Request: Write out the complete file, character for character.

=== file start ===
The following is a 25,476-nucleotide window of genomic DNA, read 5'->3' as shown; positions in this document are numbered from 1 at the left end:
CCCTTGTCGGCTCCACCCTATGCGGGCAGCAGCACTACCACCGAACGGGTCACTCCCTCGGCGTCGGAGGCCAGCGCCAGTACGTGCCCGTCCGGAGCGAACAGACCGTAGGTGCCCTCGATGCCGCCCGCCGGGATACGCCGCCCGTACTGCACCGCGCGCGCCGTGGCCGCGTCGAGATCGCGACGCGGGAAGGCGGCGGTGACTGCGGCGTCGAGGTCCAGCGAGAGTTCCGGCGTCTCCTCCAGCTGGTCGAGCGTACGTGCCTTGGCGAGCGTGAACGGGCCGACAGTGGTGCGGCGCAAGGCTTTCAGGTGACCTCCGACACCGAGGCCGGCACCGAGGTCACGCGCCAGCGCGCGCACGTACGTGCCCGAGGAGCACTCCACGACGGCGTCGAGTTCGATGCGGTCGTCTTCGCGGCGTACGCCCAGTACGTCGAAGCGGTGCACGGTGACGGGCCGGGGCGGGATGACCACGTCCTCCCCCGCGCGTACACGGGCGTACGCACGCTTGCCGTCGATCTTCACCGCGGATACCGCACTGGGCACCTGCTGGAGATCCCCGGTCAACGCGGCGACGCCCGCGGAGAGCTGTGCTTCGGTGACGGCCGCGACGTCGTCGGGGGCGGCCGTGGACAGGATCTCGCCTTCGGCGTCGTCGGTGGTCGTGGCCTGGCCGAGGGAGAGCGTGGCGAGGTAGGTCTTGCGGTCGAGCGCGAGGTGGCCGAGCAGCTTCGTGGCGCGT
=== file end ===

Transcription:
The following is a 25,476-nucleotide window of genomic DNA, read 5'->3' as shown; positions in this document are numbered from 1 at the left end:
CCCTTGTCGGCTCCACCCTATGCGGGCAGCAGCACTACCACCGAACGGGTCACTCCCTCGGCGTCGGAGGCCAGCGCCAGTACGTGCCCGTCCGGAGCGAACAGACCGTAGGTGCCCTCGATGCCGCCCGCCGGGATACGCCGCCCGTACTGCACCGCGCGCGCCGTGGCCGCGTCGAGATCGCGACGCGGGAAGGCGGCGGTGACTGCGGCGTCGAGGTCCAGCGAGAGTTCCGGCGTCTCCTCCAGCTGGTCGAGCGTACGTGCCTTGGCGAGCGTGAACGGGCCGACAGTGGTGCGGCGCAAGGCTTTCAGGTGACCTCCGACACCGAGGCCGGCACCGAGGTCACGCGCCAGCGCGCGCACGTACGTGCCCGAGGAGCACTCCACGACGGCGTCGAGTTCGATGCGGTCGTCTTCGCGGCGTACGCCCAGTACGTCGAAGCGGTGCACGGTGACGGGCCGGGGCGGGATGACCACGTCCTCCCCCGCGCGTACACGGGCGTACGCACGCTTGCCGTCGATCTTCACCGCGGATACCGCACTGGGCACCTGCTGGAGATCCCCGGTCAACGCGGCGACGCCCGCGGAGAGCTGTGCTTCGGTGACGGCCGCGACGTCGTCGGGGGCGGCCGTGGACAGGATCTCGCCTTCGGCGTCGTCGGTGGTCGTGGCCTGGCCGAGGGAGAGCGTGGCGAGGTAGGTCTTGCGGTCGAGCGCGAGGTGGCCGAGCAGCTTCGTGGCGCGT